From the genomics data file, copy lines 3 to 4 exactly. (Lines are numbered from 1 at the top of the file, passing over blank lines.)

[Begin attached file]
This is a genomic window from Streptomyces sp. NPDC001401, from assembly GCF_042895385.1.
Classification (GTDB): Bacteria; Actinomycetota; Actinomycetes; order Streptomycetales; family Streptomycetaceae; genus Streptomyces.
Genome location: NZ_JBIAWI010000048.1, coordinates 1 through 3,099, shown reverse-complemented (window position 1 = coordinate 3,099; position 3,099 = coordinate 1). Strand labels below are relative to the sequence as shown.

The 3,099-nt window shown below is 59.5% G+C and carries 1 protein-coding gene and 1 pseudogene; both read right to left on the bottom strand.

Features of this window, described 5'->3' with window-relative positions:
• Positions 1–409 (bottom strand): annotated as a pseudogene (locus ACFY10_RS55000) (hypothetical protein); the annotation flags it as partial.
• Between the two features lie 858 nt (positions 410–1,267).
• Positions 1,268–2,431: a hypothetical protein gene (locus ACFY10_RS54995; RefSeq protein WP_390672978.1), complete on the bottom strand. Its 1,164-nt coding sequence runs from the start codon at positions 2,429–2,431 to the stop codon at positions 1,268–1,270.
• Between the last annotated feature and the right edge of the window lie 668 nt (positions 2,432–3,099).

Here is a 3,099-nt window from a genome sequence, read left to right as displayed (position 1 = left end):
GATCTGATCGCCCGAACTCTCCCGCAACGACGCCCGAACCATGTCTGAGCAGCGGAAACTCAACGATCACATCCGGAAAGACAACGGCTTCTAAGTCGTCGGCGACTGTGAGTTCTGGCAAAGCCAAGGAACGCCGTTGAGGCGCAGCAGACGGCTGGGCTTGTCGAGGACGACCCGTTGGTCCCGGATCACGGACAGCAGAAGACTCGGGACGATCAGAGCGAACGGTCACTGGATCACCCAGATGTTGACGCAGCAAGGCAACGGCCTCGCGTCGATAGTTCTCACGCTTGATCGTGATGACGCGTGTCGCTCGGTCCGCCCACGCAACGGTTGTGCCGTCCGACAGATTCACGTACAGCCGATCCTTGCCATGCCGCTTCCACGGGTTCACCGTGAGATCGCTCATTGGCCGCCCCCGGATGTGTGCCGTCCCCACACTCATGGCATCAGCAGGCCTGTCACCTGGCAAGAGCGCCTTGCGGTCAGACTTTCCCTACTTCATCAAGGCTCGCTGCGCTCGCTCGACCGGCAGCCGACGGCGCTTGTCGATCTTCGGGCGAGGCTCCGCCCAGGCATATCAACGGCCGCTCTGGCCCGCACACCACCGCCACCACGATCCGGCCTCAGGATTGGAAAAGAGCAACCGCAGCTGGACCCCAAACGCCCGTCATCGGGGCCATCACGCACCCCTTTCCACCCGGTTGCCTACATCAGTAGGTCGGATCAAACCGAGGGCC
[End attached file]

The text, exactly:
Genome location: NZ_JBIAWI010000048.1, coordinates 1 through 3,099, shown reverse-complemented (window position 1 = coordinate 3,099; position 3,099 = coordinate 1). Strand labels below are relative to the sequence as shown.

The 3,099-nt window shown below is 59.5% G+C and carries 1 protein-coding gene and 1 pseudogene; both read right to left on the bottom strand.